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By George W. S. Trow
Published by Pantheon, 278 pages, $24.
This book is mostly a witty and lively discussion of the cultural differences between the year 1950 and now. George Trow's year chooses 1950 as the ground year, so to speak, and measures our decline or advances from that year. In a way, that year was Dwight Eisenhower's year.
Trow adores Dwight Eisenhower. He sees Eisenhower as a genius in the disposition of power, both during the conquest of Europe and the administration of the United States.
Once Eisenhower was elected in 1952, Trow says, we had eight years to find out if we were intelligent enough to rule the world. The answer was no. The US won the Second World War not because it was superior to any given European nation, but because it was superior in turning out tanks and planes in mechanization. But we "had sold part of our soul to mechanization." And since 1950 we have sold more of our soul to market forces. He is horrified by the changes market forces have made in the television that children see.
Don't read Trow's book if you are determined to let your children go on watching television. To solve the violence being summed up by the Littleton murders, we need much more than town meetings on television. It is television itself that is killing the children. Some children remain "warm" despite video games and violent TV; but some children survive physical abuse too. But all are marked.
Parents in the United States have already abandoned their children if they allow the market to decide what the children see. During the last 35 years, "Judgment was being drained out of every powerful situation, and marketing considerations were being pumped in." I like Trow's metaphor because it's mechanical, and it suggests contemporary medical procedures where a doctor may pump in radioactive fluids during a test without mentioning it to you.
George Trow says: "Culturally, life has to do with the education of children." Much of the education of our children takes place, as we know, after or before school. He believes the good form of child education is to bring them out to work in the garden and then take them indoors and read to them from Pilgrim's Progress. Trow, born in 1943, watched Howdy Doody and Captain Video after school. This stuff, he says, "was three levels down from the previous, horrifying, child-educating level" which was Shirley Temple or Batman. So we are talking of a thirteen-level descent even before 1955. How much farther have we fallen now, with the cynicism of The Simpsons and the cynicism of violent movies and video games? We are another 10 levels down. Violent video games now are accepted as a form of child education.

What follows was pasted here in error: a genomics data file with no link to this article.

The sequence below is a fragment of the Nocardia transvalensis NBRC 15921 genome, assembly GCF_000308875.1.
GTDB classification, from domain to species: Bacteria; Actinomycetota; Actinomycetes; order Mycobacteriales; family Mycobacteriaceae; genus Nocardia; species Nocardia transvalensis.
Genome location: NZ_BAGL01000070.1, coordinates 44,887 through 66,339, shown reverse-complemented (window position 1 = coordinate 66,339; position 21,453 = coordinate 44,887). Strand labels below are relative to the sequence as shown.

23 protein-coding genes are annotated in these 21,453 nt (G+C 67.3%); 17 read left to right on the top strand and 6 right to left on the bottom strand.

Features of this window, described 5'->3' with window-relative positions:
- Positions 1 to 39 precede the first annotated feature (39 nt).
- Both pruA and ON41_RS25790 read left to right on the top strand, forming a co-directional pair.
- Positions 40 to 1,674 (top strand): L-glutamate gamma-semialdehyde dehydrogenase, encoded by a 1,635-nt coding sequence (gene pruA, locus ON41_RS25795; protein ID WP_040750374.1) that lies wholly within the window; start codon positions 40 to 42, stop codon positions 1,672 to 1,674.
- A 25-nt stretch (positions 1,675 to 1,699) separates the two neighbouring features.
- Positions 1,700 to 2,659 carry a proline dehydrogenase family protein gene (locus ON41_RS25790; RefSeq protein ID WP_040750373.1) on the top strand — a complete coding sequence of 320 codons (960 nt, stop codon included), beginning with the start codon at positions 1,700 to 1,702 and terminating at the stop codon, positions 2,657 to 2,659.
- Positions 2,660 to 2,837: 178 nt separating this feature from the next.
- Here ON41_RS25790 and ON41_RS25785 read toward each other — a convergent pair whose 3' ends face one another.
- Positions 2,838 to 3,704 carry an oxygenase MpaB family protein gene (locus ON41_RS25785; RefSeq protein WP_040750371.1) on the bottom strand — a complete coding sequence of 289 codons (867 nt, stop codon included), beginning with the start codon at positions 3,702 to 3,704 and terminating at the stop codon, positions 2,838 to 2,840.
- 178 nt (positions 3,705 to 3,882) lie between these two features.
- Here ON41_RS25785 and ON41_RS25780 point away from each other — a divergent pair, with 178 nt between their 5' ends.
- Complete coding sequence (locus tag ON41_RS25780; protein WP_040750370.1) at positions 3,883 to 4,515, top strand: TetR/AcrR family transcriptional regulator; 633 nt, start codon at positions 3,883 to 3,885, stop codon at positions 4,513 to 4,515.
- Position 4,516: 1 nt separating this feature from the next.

This is a thoughtful book with a maddening style. Trow is always saying things like, "I can read the front page of the New York Times for April 2, 1950 better than you can because members of my family knew all the main players," etc. etc. He's insufferable. However, Trow, who has worked at The New Yorker for years, is a masterful observer of cultural detail, the sort of thing the French are famous for. He notices movies that are prophetic he is especially good on Hitchcockand overall he is concerned with details that predict a decline in public discourse, in Presidential dignity, in care for each other, in coherence. Both the agricultural society and the hierarchical society brought a coherence into life; but industrial society, he says, does not cohere. Teach your child to work in the garden, and then read aloud to that child from Pilgrim's Progress. That is the advice of George W. S. Trow.